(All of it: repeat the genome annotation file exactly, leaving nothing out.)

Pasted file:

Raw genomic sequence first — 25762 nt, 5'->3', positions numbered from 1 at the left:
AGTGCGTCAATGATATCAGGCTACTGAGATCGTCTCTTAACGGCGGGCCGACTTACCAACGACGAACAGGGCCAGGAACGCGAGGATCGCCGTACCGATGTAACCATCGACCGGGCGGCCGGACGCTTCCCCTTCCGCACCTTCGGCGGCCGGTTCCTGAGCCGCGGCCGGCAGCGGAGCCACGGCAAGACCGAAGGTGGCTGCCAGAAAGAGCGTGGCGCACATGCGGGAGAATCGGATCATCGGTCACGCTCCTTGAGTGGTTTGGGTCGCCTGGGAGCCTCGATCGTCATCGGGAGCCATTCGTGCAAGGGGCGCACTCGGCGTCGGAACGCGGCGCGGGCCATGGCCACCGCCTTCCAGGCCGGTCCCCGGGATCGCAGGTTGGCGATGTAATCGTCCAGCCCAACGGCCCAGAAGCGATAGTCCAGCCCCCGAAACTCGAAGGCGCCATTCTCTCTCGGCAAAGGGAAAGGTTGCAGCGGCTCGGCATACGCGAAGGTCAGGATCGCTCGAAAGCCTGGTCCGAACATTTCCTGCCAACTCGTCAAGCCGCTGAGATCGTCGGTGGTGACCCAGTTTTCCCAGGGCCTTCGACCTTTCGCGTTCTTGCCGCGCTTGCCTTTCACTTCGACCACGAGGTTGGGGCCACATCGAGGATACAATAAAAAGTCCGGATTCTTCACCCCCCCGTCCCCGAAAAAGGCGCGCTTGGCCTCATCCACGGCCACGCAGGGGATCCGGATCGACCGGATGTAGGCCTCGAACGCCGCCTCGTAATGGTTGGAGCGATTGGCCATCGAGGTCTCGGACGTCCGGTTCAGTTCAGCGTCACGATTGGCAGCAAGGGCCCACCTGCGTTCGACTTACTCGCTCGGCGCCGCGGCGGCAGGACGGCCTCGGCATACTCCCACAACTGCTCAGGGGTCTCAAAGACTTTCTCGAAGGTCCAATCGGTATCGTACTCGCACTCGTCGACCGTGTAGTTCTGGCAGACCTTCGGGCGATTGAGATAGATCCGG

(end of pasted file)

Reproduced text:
Raw genomic sequence first — 25762 nt, 5'->3', positions numbered from 1 at the left:
AGTGCGTCAATGATATCAGGCTACTGAGATCGTCTCTTAACGGCGGGCCGACTTACCAACGACGAACAGGGCCAGGAACGCGAGGATCGCCGTACCGATGTAACCATCGACCGGGCGGCCGGACGCTTCCCCTTCCGCACCTTCGGCGGCCGGTTCCTGAGCCGCGGCCGGCAGCGGAGCCACGGCAAGACCGAAGGTGGCTGCCAGAAAGAGCGTGGCGCACATGCGGGAGAATCGGATCATCGGTCACGCTCCTTGAGTGGTTTGGGTCGCCTGGGAGCCTCGATCGTCATCGGGAGCCATTCGTGCAAGGGGCGCACTCGGCGTCGGAACGCGGCGCGGGCCATGGCCACCGCCTTCCAGGCCGGTCCCCGGGATCGCAGGTTGGCGATGTAATCGTCCAGCCCAACGGCCCAGAAGCGATAGTCCAGCCCCCGAAACTCGAAGGCGCCATTCTCTCTCGGCAAAGGGAAAGGTTGCAGCGGCTCGGCATACGCGAAGGTCAGGATCGCTCGAAAGCCTGGTCCGAACATTTCCTGCCAACTCGTCAAGCCGCTGAGATCGTCGGTGGTGACCCAGTTTTCCCAGGGCCTTCGACCTTTCGCGTTCTTGCCGCGCTTGCCTTTCACTTCGACCACGAGGTTGGGGCCACATCGAGGATACAATAAAAAGTCCGGATTCTTCACCCCCCCGTCCCCGAAAAAGGCGCGCTTGGCCTCATCCACGGCCACGCAGGGGATCCGGATCGACCGGATGTAGGCCTCGAACGCCGCCTCGTAATGGTTGGAGCGATTGGCCATCGAGGTCTCGGACGTCCGGTTCAGTTCAGCGTCACGATTGGCAGCAAGGGCCCACCTGCGTTCGACTTACTCGCTCGGCGCCGCGGCGGCAGGACGGCCTCGGCATACTCCCACAACTGCTCAGGGGTCTCAAAGACTTTCTCGAAGGTCCAATCGGTATCGTACTCGCACTCGTCGACCGTGTAGTTCTGGCAGACCTTCGGGCGATTGAGATAGATCCGG